Where to Find Merit-Based College Scholarships

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Students with stellar grades often get scholarships. So do promising student athletes. But what about the rest of the high school crowd? Can they earn scholarship money for college, too? Yes, it turns out. Many merit-based scholarships are available to anyone with the proper credentials and a willingness to apply.

Two Types of Merit-Based Scholarships

Merit-based scholarships differ from needs-based scholarships in that anyone can apply for one, regardless of financial status. Financial hardship can enter the equation, but it's not the first filter. Instead, qualifications and performance are more likely to determine success.

Many merit-based scholarships involve contests in which multiple applicants compete for awards. Scholarships can be organized according to ethnicity, interest, career goal, volunteerism history and just about anything else you can imagine.

Ready to start your search? Let's begin by defining the two types of merit-based scholarships:

  • Public: Anyone can apply, which means the competition is fierce. Good examples of public merit scholarships include the Financial Service Centers of America Scholarship, which awards $2,000 or more to students who are "committed to community service, leadership, and academic excellence." Overcoming a serious obstacle is also a plus. Students must submit a 1,000-word essay for consideration.
  • Private: Only those who meet certain requirements can apply, which means there's less competition. Good examples of private merit scholarships include the various scholarships given out by the Air Traffic Control Association. Last year, the group awarded 11 scholarships totaling $71,000 for students pursuing degrees in aviation-related fields. Students must submit a 500-word essay and letters of recommendation.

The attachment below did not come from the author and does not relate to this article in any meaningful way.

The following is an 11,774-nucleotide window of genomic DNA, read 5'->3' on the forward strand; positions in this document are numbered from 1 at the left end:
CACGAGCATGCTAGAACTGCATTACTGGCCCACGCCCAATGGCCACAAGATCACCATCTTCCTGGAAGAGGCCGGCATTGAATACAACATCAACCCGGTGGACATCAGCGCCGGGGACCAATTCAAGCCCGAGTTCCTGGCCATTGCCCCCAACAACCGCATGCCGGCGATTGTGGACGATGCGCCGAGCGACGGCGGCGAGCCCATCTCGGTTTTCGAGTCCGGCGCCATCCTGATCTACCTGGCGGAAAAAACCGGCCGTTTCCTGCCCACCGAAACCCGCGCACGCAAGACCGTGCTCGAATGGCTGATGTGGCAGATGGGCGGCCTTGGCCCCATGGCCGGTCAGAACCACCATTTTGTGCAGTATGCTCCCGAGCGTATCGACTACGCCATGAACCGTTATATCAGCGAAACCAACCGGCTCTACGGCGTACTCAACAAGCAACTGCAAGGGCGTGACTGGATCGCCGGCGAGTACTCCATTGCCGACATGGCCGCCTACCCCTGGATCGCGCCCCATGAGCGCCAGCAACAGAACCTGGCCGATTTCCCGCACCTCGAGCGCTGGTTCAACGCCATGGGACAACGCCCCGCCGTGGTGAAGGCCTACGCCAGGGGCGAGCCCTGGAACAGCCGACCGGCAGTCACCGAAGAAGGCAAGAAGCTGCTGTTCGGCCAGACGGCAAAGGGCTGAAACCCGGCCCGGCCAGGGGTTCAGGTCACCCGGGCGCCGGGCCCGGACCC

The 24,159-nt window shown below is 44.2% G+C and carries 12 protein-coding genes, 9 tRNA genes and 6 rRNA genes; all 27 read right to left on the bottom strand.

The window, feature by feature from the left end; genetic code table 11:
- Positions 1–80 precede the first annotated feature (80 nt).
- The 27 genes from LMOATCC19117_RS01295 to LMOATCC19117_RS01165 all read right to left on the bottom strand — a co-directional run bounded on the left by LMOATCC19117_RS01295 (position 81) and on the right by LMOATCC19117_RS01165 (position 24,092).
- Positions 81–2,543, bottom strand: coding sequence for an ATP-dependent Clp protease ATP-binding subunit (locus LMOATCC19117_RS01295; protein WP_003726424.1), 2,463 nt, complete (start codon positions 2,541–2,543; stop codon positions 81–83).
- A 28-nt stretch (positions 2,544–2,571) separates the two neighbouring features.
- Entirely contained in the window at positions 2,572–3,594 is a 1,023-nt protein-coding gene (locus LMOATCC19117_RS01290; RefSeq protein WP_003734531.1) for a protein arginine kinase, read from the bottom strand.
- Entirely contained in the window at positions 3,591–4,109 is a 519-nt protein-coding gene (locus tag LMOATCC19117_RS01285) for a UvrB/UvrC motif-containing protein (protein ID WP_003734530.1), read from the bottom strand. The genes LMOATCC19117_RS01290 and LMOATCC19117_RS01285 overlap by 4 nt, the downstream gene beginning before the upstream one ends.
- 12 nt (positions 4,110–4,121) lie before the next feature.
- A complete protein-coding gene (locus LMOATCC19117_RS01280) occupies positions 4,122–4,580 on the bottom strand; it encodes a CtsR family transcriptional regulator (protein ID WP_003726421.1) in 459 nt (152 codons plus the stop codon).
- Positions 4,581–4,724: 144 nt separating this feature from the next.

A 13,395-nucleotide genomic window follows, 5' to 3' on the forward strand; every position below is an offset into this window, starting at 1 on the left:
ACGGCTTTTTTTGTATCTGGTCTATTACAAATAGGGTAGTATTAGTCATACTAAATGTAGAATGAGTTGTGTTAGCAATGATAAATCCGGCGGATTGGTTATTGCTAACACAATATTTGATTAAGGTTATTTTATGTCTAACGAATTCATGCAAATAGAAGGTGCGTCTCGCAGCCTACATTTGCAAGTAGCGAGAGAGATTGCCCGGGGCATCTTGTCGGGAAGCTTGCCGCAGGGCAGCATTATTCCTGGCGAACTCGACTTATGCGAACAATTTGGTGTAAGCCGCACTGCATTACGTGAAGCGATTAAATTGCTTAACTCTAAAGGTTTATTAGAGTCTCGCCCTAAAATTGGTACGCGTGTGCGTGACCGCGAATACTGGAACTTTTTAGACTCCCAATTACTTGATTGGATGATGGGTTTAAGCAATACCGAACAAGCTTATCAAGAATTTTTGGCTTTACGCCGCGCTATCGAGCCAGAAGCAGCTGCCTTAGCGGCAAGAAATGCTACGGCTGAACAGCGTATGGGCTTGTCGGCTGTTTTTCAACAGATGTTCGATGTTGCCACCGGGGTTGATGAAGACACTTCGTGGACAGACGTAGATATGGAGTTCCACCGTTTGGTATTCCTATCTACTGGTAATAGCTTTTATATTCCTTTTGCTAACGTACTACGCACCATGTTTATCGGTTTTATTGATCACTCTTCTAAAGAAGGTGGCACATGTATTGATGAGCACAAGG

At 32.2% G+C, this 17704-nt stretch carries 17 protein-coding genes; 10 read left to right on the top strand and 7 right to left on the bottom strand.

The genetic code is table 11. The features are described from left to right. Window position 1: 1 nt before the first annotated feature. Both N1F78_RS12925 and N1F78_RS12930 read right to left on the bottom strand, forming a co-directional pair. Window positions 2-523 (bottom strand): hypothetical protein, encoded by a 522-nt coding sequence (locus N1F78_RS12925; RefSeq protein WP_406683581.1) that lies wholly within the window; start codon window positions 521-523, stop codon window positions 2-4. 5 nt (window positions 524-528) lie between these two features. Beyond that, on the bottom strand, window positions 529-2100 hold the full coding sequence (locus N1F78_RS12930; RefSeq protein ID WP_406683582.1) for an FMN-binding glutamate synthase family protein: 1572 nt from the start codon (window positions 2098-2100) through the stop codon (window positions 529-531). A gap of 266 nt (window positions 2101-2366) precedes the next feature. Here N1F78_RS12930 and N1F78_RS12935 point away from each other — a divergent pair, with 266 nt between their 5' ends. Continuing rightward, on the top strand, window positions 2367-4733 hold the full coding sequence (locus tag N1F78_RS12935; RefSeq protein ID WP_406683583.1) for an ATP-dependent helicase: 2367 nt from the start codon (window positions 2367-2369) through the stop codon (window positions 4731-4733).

Where You'll Find Them

Both of the above examples I found on the Internet. And yet that's not the most efficient way to look for college cash. Rather, I'd say that it's third on this list of three sources:

  1. Your high school counselor. They're around to give advice, right? Use that. Ask for help sharpening your search for scholarships. Ask whom they know at the colleges where your son or daughter plans to apply. They may be able to help you make a valuable connection. Or, at the very least, point you to credible resources that tend to go unnoticed.
  2. Your employer. Large companies that expect to be recruiting generations of talent tend to offer scholarships in hopes of replenishing the ranks once top candidates have finished school. Boeing is a good example. Not only does the aerospace giant offer scholarships through partner universities, it also provides additional funds to National Merit Scholars who are children of Boeing employees.
  3. Web-based searches. If you think I mean via Google search, you're wrong. Dozens of websites have popped up over the years to help students and their parents find scholarships worth targeting. Notable tools include Fastweb, Unigo, the College Board's Scholarship Search and Financial Aid Finder.

Don't Stop Saving

As with anything, the more time and effort you put into applying for merit scholarships, the more likely it is that you'll end up with a heap of cash to help pay for school. Or, as in the case of Gwen Thomas, more than you need.

Author of the book "The Parent's Smart Guide to Sending Your Kid to College Without Going Broke," Thomas said in an interview that she and her son tackled 100 merit scholarships and won 25, netting a half-million in proceeds and an educational experience that included travel to some 30 countries.

Odds are that you and your offspring won't hit the jackpot as Thomas did, so be sure to keep socking away funds for college whenever you can, via a Coverdell IRA or tax-advantaged 529 account. But you also needn't admit defeat before you've tried. Scholarship money is out there. Now you know where to find it.

Motley Fool contributor Tim Beyers will be chasing scholarship money for the next several years. He owned shares of Google (A and C class) at the time of publication and can be found on Twitter as @milehighfool. The Motley Fool recommends and owns shares of Google (A and C class). Try any of our Foolish newsletter services free for 30 days. Check out our free report on one great stock to buy for 2015 and beyond.

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